Have you ever opened iTunes in the middle of the night, only to regret it a few seconds later after you’re greeted with blinding light?
The majority of computer users today prefer working late at night. However, most programs have a bright or light interface that can cause eye strain and insomnia. Because of this, developers are hard at work in releasing “dark mode” features for users.
Just like most programs, the default background of iTunes is white. This can cause a lot of health issues concerning your eyes and sleep pattern.
Thankfully, dark mode is now available on Windows 10/11 and macOS Mojave or later. Enabling the default computer background settings to dark mode will automatically enable iTunes Dark Mode.
In this article, learn more about the benefits of iTunes Dark Mode and how you can enable it on your Windows or Mac computer. Once you are done, check out how to play iTunes on Alexa.
Table of Contents
What is iTunes Dark Mode?
While iTunes doesn’t have a built-in dark mode, users can change the default white interface to a darker one by changing the operating system’s app mode. This will change the computer’s programs to have a grey or black windows.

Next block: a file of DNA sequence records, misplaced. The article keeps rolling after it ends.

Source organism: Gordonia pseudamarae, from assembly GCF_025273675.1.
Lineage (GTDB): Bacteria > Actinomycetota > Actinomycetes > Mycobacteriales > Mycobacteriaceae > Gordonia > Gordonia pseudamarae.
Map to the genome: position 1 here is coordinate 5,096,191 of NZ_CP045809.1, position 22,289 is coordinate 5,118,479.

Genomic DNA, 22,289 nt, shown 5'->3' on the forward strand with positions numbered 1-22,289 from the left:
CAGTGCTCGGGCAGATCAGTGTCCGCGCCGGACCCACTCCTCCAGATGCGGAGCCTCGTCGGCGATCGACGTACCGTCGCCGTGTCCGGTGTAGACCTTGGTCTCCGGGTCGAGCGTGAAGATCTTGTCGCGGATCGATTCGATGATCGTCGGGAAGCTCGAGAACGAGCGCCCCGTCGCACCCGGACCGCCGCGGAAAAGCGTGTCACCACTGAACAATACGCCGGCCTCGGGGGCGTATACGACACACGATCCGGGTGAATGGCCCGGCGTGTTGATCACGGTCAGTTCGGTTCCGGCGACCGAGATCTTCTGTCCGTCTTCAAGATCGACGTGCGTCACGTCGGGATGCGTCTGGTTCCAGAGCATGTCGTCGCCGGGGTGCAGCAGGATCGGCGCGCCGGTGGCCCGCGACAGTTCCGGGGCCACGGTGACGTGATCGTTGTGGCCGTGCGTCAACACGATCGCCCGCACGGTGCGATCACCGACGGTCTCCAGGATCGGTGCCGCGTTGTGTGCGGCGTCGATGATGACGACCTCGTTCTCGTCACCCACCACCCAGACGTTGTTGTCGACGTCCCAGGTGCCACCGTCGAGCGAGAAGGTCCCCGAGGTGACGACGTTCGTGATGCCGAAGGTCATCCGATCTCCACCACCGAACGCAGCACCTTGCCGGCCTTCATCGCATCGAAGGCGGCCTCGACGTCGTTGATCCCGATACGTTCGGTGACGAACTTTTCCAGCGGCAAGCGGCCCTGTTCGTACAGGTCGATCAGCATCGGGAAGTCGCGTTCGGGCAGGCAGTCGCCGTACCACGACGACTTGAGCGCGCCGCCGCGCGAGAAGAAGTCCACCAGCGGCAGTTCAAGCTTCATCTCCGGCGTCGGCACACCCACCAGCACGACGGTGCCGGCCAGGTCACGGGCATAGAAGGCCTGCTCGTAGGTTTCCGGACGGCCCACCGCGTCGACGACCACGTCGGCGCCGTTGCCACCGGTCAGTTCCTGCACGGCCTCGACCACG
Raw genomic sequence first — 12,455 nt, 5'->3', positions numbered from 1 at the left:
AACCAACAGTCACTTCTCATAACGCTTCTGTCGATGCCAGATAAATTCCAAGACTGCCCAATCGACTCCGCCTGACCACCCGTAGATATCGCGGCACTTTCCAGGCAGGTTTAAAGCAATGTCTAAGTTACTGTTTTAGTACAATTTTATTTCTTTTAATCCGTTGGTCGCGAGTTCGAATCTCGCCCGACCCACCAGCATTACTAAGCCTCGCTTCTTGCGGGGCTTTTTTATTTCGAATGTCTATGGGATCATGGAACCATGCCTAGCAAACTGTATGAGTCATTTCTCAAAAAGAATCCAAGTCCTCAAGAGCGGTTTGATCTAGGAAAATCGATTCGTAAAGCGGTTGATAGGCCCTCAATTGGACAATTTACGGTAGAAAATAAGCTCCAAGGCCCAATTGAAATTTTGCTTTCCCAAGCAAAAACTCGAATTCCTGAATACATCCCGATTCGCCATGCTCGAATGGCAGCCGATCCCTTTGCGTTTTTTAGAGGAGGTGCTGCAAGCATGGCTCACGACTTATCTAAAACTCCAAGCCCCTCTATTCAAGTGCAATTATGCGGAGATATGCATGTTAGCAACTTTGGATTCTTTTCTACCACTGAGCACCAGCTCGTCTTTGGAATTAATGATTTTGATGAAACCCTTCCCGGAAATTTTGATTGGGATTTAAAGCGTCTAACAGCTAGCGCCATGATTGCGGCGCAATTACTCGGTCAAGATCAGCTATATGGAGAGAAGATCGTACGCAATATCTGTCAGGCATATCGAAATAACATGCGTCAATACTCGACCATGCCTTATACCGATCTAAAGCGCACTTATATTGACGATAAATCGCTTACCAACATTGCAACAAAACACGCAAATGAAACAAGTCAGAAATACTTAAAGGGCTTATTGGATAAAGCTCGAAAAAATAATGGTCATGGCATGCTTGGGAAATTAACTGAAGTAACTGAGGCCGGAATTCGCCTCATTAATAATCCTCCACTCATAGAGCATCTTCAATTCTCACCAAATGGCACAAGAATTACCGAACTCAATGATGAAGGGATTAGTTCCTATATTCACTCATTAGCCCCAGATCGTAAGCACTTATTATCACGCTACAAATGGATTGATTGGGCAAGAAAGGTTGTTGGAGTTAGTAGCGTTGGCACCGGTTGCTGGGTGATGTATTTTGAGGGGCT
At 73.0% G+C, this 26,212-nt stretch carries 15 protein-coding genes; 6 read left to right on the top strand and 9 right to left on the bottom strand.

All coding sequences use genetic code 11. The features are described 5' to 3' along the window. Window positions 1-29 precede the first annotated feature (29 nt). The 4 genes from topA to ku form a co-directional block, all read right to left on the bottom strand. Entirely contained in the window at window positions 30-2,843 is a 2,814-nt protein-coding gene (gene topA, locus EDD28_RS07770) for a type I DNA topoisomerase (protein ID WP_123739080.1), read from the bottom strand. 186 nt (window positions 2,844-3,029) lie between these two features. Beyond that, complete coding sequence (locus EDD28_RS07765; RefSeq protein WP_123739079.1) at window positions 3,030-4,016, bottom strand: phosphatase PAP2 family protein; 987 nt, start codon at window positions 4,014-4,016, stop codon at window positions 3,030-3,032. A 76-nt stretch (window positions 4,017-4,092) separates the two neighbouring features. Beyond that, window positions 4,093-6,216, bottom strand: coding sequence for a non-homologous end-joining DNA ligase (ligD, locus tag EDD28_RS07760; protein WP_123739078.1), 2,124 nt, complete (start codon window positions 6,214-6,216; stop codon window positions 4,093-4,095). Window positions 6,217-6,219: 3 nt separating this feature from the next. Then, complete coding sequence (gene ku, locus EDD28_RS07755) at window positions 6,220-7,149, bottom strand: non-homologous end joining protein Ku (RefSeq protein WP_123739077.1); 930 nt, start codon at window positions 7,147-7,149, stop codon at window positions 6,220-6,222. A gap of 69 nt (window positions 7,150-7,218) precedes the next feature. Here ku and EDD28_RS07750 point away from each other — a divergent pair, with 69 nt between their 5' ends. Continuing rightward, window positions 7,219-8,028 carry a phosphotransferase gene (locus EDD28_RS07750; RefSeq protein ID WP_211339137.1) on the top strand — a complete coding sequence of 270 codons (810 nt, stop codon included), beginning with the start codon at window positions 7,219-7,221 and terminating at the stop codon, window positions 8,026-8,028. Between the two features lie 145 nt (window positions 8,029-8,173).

Because iTunes dark mode is tied to the PC’s operating system, the feature is only available on Windows 10/11 and macOS Mojave or later.
What are the advantages of iTunes Dark Mode?
iTunes dark mode is useful for working late at night or in dark rooms. It will allow you to use iTunes for a long time without straining your eyes or causing insomnia.
Dark Mode encourages visual ergonomics by minimizing eye strain and glare, while allowing screens to adjust to the room’s light conditions. This will ensure comfort at night or in low-light settings.
How to Enable iTunes Dark Mode on Windows
iTunes dark mode is only available on Windows 10 and 11 computers, so you’ll need to update your PC if you have a lower OS.
To update your computer to Windows 10 or 11, make sure your computer meets these minimum requirements. Otherwise, you will need to get a newer PC that can support Windows 10/11:
1 gigahertz (GHz) or faster
DirectX 9 or later with WDDM 1.0 driver
1 gigabyte (GB) for 32-bit
2 GB for 64-bit
Hard drive space
16 GB for 32-bit OS
32 GB for 64-bit OS
Here’s a step-by-step guide on how to enable iTunes Dark Mode on Windows:
- Open Settings with “Windows Key + I.”
- Navigate to the Personalization section, and click on Colors on the sidebar.
- On Windows 10, find “Choose your default mode.” If you have installed Windows 11, find “Choose your Mode.” Select Dark under this section.
- If you want to change your OS to have an overall dark theme, select Dark under “Choose your default Windows Mode.”
- Close settings then relaunch iTunes.
How to Enable iTunes Dark Mode on Mac
iTunes dark mode is only available on macOS Mojave, so you’ll need to update your PC if you have an older OS.
macOS Mojave is only compatible with these Mac models:
- MacBook (Early 2015 or newer)
- MacBook Pro (Mid 2012 or newer)
- MacBook Air (Mid 2012 or newer)
- Mac mini (Late 2012 or newer)
- iMac (Late 2012 or newer)